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Van owners (and VAT) to benefit from extended car scrappage scheme

The government’s decision to extend the car scrappage scheme could prove helpful to businesses with vans.

Over £300 million has already been invested in the scheme, which encourages car drivers to trade in vehicles older than 10 years in return for a £2,000 discount on new models.

Now Lord Mandelson, the Business Secretary, has announced that a further £100 million is to go into the scheme.

The government has estimated that the extension will fund a further 100,000 vehicles, bringing the total up to 400,000.

As well as additional public funding, the government has also changed the qualifications for the scheme.

The age eligibility for cars has been dated to 29 February 2000 (the previous registration cut-off point was 31 August 1999).

There was good news for van drivers too. Now owners with vans aged over 8 years can qualify for the scheme (the original requirement was that vans needed to be ten years old).

The scrappage scheme is still due to come to an end on 28 February 2010 or when the current funding ends, whichever is the sooner.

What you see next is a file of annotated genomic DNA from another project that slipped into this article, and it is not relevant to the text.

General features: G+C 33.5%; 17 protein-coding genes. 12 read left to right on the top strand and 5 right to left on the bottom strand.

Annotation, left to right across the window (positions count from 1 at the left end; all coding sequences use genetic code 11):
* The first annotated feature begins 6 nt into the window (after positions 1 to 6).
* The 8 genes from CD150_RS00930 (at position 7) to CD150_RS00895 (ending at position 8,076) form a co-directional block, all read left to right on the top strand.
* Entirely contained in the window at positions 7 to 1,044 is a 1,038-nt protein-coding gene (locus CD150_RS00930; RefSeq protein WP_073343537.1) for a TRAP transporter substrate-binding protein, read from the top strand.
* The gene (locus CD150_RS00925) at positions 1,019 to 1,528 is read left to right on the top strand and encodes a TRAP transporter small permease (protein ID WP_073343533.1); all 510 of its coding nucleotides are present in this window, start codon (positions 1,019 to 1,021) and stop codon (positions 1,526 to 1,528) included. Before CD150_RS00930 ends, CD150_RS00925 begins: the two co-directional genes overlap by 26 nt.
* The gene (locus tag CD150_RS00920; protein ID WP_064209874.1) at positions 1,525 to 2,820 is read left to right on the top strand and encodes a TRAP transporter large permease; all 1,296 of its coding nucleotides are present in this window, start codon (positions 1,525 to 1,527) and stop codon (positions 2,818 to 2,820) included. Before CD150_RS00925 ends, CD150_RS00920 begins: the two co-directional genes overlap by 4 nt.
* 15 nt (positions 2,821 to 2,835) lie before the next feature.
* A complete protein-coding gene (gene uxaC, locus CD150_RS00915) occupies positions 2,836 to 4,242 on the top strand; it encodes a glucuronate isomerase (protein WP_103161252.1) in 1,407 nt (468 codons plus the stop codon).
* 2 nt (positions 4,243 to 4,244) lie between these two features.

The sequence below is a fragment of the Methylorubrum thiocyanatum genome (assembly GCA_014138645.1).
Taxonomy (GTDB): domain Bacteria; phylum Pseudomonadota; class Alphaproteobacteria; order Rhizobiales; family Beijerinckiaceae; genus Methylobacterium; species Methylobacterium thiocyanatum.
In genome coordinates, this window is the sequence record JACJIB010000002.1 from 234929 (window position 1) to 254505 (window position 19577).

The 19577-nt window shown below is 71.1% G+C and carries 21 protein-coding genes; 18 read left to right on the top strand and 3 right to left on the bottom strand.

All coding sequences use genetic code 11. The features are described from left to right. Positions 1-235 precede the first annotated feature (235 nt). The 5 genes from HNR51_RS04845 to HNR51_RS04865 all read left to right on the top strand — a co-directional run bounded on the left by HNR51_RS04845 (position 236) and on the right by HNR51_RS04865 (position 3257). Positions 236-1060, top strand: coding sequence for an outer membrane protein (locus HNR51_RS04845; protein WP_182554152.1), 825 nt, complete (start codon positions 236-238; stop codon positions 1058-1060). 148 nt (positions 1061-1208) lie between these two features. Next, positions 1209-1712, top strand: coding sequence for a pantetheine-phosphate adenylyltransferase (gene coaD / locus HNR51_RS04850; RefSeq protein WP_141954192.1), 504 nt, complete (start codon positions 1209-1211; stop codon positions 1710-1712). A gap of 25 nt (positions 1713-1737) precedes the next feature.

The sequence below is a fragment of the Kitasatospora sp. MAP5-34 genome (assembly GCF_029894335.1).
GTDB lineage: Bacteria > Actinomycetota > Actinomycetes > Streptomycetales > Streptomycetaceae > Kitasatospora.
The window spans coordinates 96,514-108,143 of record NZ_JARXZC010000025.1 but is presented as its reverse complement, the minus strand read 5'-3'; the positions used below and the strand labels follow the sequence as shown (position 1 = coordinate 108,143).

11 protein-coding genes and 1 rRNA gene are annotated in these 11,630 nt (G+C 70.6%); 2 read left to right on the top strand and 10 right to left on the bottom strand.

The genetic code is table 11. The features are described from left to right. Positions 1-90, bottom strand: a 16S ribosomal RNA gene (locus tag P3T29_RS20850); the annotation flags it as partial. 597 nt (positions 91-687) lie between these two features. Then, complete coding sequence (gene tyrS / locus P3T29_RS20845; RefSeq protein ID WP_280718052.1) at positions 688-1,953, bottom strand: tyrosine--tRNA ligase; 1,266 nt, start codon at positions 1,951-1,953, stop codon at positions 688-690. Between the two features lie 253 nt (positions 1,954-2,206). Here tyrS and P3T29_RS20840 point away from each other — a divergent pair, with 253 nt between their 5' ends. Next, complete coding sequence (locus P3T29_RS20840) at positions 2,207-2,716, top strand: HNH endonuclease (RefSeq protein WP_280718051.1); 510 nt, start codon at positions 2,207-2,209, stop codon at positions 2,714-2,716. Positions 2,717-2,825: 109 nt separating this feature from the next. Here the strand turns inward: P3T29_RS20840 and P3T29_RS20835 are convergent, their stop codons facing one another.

Business groups applauded the decision.

Steve Radley, director of policy at EEF, the manufacturers’ organisation said:

“Industry will welcome this decision as a recognition government understands the need to underpin such a key sector, protect vital supply chains and skilled jobs.

“There are big challenges ahead for the industry, but UK companies should be well placed to turn the shift towards low carbon vehicles into an opportunity. Continuing the scrappage scheme will help industry weather this storm, safeguarding its future and allowing a more orderly transition.”

David Frost, director general of the British Chambers of Commerce, said: “I welcomed the announcement considering that demand is still uncertain, but that has to be it, given the state of the finances.”

Edmund King, president of the AA, pointed out that the scheme has helped to boost the government’s tax take, generating almost enough VAT revenue to make the programme nearly self-financing.

Mr King said: “VAT on a £7,000 car is £913, which with the £55 new car tax compares with the £1,000 government grant for each vehicle.”

He added: “As more people begin to find work, perhaps requiring longer journeys, the chance to upgrade to a newer, more reliable, cleaner, greener, safer car will be crucial. In addition, with VAT returning to 17.5 per cent in the new year, cutting fuel and maintenance costs will be a welcome boost for lower-income drivers.”